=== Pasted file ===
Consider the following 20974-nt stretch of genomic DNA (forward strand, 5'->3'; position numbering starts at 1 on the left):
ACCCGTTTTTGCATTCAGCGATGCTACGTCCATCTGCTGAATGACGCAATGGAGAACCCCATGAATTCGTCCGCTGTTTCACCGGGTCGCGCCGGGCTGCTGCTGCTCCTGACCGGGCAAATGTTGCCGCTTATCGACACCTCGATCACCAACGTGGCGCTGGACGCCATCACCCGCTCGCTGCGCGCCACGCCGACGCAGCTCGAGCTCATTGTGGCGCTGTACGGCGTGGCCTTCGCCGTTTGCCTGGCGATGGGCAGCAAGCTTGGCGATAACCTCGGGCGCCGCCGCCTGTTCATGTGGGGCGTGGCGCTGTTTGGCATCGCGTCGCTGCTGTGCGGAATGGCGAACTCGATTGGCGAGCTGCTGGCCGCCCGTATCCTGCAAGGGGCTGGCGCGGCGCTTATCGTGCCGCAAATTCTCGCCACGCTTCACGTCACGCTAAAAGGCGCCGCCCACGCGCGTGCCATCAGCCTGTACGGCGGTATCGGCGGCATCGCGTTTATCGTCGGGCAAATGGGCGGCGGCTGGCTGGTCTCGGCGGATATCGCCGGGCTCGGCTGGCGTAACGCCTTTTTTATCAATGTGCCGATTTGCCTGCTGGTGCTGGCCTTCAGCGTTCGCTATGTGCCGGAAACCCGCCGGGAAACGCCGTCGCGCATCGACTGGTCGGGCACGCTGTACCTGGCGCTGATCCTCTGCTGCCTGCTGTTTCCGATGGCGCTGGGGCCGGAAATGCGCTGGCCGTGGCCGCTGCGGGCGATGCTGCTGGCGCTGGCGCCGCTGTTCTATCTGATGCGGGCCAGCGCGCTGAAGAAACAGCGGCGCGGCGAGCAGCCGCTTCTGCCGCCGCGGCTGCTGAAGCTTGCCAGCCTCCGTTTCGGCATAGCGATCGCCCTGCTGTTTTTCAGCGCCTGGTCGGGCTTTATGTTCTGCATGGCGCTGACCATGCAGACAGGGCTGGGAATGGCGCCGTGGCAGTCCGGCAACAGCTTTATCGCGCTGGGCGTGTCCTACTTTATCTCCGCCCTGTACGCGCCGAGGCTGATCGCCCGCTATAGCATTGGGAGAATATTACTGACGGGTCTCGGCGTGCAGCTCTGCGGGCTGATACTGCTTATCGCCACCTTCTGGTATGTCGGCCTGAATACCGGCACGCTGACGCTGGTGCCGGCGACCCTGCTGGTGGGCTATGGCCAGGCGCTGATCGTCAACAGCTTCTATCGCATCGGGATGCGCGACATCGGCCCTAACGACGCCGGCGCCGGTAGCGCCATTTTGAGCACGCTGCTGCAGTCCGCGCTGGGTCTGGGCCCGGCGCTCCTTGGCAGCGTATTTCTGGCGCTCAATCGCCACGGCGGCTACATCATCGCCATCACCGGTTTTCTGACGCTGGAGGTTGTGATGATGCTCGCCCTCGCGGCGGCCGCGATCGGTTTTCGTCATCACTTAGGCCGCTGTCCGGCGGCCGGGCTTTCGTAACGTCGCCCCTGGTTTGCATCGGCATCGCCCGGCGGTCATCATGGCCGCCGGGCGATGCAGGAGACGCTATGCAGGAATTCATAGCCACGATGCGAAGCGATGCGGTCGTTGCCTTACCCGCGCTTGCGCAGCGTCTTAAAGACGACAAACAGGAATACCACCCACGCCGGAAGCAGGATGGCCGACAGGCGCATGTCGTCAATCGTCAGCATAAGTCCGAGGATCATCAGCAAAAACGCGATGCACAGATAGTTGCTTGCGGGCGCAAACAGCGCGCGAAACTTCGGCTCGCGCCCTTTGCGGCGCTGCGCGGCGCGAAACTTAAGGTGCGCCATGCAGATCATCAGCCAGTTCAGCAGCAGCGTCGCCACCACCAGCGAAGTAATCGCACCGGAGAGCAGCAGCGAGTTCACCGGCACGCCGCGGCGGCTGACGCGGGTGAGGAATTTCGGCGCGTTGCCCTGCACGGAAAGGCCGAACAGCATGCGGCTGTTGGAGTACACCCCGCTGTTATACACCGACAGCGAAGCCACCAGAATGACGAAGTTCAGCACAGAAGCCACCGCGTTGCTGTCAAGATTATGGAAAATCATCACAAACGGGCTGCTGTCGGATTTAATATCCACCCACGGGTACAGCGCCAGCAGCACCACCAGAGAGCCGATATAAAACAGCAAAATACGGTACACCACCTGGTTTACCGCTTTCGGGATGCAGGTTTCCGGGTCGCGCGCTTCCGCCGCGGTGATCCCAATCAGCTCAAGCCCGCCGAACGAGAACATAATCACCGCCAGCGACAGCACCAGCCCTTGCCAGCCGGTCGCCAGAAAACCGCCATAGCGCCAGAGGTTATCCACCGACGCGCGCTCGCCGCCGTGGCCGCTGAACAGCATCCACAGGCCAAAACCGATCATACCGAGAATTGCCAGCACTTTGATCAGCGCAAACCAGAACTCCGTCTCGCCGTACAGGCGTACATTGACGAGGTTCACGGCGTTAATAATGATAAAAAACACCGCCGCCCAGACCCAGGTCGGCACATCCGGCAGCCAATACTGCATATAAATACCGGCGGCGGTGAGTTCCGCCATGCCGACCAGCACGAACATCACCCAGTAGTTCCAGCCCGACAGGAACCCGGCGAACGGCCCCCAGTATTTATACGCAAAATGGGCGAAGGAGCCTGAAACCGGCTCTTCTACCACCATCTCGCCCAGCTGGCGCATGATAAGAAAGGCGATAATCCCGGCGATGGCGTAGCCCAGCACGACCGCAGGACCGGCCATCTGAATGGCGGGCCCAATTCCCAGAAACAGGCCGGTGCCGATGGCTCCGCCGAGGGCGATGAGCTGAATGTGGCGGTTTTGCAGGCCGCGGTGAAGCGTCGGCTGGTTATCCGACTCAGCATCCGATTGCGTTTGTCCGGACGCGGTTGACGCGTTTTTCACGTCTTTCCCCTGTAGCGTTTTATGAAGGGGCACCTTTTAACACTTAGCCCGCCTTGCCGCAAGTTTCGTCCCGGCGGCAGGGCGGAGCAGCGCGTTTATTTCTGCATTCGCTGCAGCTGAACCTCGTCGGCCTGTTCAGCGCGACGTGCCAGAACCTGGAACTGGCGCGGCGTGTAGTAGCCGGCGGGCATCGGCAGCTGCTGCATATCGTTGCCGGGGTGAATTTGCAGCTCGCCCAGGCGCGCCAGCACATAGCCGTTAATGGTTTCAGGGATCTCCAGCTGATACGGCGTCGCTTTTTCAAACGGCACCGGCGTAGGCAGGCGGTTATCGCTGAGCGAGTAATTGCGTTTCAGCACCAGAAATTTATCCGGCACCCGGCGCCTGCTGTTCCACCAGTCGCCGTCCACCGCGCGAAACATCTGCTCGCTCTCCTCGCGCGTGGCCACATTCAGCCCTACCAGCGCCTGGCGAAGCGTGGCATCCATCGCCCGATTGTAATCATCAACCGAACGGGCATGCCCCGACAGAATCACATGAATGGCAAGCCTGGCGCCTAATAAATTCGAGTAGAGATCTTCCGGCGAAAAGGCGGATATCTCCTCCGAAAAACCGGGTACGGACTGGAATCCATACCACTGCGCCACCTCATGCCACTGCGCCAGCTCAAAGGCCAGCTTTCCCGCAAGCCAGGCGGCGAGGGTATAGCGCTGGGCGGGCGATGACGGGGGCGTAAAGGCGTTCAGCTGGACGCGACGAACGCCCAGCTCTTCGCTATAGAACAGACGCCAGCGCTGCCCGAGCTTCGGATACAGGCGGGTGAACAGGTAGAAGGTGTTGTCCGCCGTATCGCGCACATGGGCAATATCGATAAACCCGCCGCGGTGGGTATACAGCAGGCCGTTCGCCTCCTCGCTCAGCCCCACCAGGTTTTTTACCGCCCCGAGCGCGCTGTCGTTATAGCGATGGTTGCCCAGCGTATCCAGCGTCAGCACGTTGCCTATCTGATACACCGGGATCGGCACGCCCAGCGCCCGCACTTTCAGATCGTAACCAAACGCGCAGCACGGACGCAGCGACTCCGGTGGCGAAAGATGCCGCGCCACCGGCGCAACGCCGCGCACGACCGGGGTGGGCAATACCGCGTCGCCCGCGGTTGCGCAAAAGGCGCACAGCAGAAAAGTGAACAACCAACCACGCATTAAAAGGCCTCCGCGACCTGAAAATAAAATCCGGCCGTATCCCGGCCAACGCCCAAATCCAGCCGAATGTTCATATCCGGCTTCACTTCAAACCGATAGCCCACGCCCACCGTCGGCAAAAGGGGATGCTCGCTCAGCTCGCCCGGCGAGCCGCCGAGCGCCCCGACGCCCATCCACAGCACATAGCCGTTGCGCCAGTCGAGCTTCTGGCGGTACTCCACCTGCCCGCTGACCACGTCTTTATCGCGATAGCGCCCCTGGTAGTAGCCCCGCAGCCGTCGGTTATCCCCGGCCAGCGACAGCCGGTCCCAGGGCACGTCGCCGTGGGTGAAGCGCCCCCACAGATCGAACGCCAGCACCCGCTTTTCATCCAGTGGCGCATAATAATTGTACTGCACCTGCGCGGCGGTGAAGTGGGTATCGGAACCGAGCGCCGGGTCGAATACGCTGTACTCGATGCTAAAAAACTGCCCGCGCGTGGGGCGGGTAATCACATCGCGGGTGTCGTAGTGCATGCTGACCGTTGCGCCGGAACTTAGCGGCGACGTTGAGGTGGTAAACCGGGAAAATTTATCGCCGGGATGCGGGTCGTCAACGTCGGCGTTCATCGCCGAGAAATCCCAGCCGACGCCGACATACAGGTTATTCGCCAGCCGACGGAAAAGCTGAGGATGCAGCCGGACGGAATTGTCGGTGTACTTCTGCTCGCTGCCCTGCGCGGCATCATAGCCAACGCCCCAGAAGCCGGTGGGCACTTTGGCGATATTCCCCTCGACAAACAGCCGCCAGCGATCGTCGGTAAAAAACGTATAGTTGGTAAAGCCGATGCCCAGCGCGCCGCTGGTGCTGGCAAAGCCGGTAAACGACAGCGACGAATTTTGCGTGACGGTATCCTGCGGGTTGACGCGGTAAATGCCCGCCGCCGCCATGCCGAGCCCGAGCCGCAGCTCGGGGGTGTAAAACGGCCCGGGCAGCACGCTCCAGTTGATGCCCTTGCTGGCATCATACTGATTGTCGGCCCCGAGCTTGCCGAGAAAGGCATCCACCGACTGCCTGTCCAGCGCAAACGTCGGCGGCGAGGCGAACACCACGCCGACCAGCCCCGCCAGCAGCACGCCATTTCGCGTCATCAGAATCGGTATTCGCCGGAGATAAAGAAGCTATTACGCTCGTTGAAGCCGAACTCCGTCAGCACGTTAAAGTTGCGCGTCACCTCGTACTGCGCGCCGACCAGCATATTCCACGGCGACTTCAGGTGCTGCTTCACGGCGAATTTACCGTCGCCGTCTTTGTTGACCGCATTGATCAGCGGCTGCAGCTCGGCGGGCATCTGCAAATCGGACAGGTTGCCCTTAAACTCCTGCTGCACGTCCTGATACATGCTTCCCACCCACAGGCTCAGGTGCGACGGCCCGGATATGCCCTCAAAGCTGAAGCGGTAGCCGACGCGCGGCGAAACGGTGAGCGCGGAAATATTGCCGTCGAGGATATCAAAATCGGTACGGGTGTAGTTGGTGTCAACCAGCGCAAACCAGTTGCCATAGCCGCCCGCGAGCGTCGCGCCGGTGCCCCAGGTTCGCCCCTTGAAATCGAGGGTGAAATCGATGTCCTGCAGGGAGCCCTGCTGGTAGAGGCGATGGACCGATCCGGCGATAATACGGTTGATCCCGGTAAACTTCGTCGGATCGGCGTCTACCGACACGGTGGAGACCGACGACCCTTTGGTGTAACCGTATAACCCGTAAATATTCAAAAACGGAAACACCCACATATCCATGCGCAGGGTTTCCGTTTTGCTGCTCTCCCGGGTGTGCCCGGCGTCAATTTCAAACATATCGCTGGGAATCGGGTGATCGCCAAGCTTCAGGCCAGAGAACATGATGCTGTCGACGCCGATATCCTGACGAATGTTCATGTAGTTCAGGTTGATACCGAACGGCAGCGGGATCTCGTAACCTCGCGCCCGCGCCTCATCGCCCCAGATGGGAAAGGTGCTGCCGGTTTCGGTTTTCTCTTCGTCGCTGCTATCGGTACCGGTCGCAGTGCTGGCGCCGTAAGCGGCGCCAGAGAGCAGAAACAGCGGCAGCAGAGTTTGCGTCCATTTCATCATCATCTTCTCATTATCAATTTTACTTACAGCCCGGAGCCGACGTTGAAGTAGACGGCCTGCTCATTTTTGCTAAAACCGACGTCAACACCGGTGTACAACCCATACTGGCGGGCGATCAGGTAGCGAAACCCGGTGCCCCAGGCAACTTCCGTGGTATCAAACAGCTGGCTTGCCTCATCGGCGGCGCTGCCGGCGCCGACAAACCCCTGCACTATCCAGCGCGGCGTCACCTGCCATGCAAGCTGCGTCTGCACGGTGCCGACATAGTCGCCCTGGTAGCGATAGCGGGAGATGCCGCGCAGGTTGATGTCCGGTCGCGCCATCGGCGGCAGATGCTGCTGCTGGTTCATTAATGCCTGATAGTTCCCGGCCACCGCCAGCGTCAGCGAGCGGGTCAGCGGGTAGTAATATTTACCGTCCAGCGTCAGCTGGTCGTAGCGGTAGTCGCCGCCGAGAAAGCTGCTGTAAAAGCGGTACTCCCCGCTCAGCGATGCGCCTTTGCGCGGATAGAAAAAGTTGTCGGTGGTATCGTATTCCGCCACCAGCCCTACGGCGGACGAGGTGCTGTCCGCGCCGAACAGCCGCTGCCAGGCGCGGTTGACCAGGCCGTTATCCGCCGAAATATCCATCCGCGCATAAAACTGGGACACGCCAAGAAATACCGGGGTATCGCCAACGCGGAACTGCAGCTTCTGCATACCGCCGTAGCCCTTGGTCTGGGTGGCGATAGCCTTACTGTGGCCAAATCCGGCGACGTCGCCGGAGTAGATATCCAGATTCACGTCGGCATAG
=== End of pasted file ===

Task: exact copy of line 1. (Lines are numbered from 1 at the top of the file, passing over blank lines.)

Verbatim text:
Consider the following 20974-nt stretch of genomic DNA (forward strand, 5'->3'; position numbering starts at 1 on the left):